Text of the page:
Time, territory, treasures: Making a plan to conquer the exhibit hall

ISTE 2014 exhibit hallWhen the ISTE conference exhibit hall opens and I venture forth, I feel ecstatic and overwhelmed. My heart races as I approach each shiny package containing a promising product. Invigorated with Hershey’s Kisses, I want to buy everything. Then I come to my senses and revert to my carefully planned route, allocating enough time to see what I came to see while leaving some unstructured moments to get happily distracted.

From the tiniest of companies with one draped table in the “back 40” of the exhibit hall to the mega corporations taking up large portions of real estate near the entrances, the exhibit hall showcases an enormous variety of exciting products — all designed to make you an awe-inspiring teacher and, ultimately, to make your students the most motivated, productive individuals on earth. If you listened to every claim and stopped for even just five minutes at every booth, it would take you forty-two precious hours to conquer the acres of opportunities.

Therefore, you must make some difficult decisions and choices. Here are some strategies.

Pinpoint your goals

It helps to know ahead of time what you want to get out of the exhibit hall. Are you looking to:

  • Acquire a particular product, such as a 3D printer?
  • Explore resources — for example, text-to-speech software?
  • Learn about using a specific device in your classroom, such as tablets in kindergarten?
  • Get a general idea about what is new and interesting?

Prepare before you leave home

  • Print stickers with your contact information to save time filling out those many raffle forms.
  • Bring business cards. Not everyone has the Bump app.
  • Determine your available time. Study the final program and note the times of the sessions you don’t want to miss. Using the open hours of the exhibit hall, determine the times when you can visit the exhibits between your bookmarked sessions. Deduct an hour for unexpected conversations and other distractions.
  • Study the exhibit hall configuration. Using the interactive floor plan, determine how many rows there are and how they are numbered. Look up the location of any vendors you want to visit as well as the workshops that interest you.
  • Get the ISTE 2014 mobile app and explore the options. Mark any vendors that interest you to save them as favorites.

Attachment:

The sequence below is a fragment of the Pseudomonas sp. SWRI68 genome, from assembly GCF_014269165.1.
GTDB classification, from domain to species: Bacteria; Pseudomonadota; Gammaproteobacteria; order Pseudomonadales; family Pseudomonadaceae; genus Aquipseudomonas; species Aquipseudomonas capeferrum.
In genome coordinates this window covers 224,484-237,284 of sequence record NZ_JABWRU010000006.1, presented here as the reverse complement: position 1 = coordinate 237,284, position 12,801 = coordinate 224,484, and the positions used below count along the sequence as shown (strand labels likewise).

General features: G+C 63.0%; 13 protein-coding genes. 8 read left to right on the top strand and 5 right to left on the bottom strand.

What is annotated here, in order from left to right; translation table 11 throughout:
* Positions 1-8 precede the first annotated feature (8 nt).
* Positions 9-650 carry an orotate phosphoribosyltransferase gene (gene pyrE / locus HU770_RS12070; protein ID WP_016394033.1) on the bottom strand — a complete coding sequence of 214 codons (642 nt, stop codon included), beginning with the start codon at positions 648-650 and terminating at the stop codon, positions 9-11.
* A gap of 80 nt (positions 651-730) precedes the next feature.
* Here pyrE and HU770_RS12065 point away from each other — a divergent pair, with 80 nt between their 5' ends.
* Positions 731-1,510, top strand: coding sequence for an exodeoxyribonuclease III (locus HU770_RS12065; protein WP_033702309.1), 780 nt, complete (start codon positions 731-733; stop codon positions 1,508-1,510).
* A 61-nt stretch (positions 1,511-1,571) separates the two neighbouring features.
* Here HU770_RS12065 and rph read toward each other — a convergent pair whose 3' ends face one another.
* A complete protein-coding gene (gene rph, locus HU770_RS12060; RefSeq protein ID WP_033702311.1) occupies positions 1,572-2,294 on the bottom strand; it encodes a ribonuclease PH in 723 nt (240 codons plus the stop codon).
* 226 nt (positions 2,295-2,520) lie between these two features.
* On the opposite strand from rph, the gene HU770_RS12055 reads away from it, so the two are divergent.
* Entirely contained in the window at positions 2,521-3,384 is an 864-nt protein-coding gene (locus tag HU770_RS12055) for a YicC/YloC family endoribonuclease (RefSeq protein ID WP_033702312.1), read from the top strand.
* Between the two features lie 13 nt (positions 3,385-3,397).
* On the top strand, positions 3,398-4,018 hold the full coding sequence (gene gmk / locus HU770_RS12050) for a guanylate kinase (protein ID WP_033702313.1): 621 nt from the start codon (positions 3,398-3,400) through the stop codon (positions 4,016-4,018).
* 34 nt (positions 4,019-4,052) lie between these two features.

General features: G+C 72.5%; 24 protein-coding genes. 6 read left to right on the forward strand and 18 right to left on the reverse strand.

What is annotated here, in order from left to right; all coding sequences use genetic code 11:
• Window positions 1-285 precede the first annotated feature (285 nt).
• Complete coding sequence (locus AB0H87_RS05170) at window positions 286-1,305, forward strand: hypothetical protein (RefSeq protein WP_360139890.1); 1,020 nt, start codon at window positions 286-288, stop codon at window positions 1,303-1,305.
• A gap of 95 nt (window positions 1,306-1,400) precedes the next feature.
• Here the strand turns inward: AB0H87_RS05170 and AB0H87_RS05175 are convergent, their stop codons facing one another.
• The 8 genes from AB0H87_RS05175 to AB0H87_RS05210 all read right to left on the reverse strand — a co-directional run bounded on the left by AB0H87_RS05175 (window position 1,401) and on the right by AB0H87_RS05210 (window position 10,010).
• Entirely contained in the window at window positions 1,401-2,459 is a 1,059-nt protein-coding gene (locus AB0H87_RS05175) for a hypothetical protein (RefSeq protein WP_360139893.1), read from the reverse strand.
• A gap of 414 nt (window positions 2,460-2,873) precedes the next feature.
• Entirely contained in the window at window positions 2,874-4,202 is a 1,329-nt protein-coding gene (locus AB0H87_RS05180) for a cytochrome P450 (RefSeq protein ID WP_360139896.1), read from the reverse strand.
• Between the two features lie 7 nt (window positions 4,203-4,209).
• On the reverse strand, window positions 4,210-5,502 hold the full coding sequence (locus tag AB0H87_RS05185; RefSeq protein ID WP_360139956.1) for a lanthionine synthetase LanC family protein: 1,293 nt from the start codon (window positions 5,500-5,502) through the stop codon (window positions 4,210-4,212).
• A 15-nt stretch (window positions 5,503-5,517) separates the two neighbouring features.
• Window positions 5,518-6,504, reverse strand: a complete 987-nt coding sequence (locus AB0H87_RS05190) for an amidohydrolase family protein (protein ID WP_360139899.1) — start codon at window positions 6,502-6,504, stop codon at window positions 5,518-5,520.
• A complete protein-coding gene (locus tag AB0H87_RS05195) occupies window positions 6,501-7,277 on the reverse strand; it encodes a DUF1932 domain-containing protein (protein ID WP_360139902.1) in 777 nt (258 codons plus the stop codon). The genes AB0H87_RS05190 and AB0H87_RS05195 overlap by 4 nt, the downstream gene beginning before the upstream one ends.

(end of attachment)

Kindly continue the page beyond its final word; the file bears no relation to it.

Decide how to proceed

Will you walk down each aisle methodically? Will you focus on specific vendors or products? Will you just wander, letting sounds and sights determine your path? Or, perhaps, a combination of all three?

Don’t leave home, or your hotel, without:

  • Comfortable shoes — it’s safe to assume you’ll walk miles.
  • A charged phone with a camera, or a digital camera with a charged battery.
  • A backpack or shoulder bag for what you collect along the way, or a small wheeled bag (less shoulder stress, but hazardous in crowds).
  • A refillable water bottle.
  • Healthy snacks — unless, of course, you want to feast on candy.

While on the exhibit floor

  • When given a business card, write a summary of your conversation on the back.
  • Take photos of products, signs, vendors and anything else that will jog your memory.
  • Gather web sites rather than brochures.
  • Say “no” when needed. Vendors want to interest you in their products and will entice you with everything from free gifts to great food. If you are on your way to a predetermined destination, DO NOT STOP. In your most respectful voice, say “No thank you,” smile, and walk away quickly and purposely.

Beyond all of these guidelines and suggestions, make sure you don’t lose sight of the essence of ISTE. This is a place where opportunity and preparation combine for success. ISTE is an experience that motivates and inspires. It is all about connecting to other educators, learning about innovations and emerging technologies, and discovering how to thoughtfully apply them.

Learn loads. Have fun. Dream big.

5 thoughts on “Time, territory, treasures: Making a plan to conquer the exhibit hall

  1. I’ve never thought to attend a technology convention. You make it sound like soooo much fun! You’ve obviously attended many of these events. Your tips are so practical-taking pictures to refresh your memory, bringing along address labels for raffle tickets. You’ve thought of it all. thanks!

  2. Hi Maureen,
    Not sure if you’ll remember me, but I was one of your students in the Lesley Instructional Tech program on Cape Cod (15 years ago!??!!). I’m heading to ISTE for my first foray this week. Would love to bump in to you!!! I’m on Twitter @SimplySuzy :)
    Take care!!

  3. Hi, I am on my way, and can’t wait! You offer great advice! thanks! Is Bump still a viable app? I thought it went away sometime in the winter?

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